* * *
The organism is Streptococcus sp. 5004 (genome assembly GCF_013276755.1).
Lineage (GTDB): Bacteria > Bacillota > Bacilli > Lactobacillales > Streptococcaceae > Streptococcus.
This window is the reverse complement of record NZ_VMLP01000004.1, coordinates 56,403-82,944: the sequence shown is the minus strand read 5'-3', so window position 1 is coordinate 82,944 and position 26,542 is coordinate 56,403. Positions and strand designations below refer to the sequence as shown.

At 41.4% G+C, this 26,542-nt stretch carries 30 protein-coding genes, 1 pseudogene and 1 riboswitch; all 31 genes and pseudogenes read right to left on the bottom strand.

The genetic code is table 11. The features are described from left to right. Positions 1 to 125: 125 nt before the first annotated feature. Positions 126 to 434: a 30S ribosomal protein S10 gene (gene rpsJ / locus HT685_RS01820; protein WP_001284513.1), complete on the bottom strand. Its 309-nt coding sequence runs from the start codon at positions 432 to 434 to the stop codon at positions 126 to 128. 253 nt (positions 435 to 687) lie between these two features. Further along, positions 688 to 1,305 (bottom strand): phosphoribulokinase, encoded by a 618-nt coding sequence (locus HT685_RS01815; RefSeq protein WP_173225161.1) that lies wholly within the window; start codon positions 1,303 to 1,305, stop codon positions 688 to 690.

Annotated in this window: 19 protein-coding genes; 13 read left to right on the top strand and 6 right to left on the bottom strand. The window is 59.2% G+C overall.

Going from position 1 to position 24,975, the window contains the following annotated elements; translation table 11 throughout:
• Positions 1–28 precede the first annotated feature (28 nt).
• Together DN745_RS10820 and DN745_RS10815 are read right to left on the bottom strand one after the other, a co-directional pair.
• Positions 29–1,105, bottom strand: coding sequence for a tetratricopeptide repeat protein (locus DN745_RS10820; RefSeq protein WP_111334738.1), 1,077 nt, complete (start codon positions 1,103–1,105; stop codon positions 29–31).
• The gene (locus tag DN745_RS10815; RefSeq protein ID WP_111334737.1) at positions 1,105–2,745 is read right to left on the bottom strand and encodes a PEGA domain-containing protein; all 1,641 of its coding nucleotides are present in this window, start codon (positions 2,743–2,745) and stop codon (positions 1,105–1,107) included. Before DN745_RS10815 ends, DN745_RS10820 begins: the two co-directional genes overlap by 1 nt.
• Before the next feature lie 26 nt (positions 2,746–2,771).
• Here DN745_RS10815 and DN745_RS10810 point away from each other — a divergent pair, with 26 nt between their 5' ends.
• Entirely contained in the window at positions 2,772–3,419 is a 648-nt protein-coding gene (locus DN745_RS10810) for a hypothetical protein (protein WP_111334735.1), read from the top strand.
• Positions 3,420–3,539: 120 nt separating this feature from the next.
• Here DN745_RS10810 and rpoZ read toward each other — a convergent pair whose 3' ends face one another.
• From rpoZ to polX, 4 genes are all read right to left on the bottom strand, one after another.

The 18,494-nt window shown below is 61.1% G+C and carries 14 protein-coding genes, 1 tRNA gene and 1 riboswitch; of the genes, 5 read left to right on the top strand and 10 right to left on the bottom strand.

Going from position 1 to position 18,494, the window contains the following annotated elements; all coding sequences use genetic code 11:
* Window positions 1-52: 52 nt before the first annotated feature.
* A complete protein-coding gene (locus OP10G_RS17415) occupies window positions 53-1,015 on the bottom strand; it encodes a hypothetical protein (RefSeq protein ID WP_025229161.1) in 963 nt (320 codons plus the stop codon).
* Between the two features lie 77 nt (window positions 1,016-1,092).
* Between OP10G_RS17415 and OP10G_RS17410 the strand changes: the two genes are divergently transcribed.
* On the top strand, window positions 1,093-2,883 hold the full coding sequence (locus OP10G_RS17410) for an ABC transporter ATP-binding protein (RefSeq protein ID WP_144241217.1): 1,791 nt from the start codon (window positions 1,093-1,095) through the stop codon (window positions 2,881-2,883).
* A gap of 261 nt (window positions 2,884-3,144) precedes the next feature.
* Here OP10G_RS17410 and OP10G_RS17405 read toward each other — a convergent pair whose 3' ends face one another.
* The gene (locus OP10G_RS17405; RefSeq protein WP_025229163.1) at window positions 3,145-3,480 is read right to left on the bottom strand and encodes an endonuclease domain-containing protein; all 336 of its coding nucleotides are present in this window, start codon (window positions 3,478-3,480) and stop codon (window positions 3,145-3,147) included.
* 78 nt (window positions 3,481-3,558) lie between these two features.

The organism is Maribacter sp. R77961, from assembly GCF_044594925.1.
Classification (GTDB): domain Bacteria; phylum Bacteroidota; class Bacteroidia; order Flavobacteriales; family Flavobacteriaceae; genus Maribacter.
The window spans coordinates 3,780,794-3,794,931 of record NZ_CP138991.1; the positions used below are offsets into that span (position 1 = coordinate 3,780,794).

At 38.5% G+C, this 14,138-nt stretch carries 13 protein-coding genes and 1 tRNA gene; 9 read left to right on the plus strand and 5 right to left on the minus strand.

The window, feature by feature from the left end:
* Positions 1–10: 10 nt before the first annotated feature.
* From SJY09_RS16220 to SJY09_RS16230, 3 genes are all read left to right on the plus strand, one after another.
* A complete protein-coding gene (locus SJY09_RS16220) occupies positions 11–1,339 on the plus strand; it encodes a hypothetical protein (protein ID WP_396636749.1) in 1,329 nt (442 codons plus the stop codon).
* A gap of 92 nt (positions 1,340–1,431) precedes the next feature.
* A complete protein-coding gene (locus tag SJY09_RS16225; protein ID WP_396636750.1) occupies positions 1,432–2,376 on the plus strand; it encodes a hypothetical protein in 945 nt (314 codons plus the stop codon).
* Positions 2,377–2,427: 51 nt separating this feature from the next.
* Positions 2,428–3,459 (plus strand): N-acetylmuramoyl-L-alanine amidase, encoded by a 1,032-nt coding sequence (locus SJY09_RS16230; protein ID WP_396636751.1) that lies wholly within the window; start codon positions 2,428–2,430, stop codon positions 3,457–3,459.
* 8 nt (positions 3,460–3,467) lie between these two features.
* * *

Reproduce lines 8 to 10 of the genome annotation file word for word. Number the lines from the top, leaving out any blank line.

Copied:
• Positions 1–28 precede the first annotated feature (28 nt).
• Together DN745_RS10820 and DN745_RS10815 are read right to left on the bottom strand one after the other, a co-directional pair.
• Positions 29–1,105, bottom strand: coding sequence for a tetratricopeptide repeat protein (locus DN745_RS10820; RefSeq protein WP_111334738.1), 1,077 nt, complete (start codon positions 1,103–1,105; stop codon positions 29–31).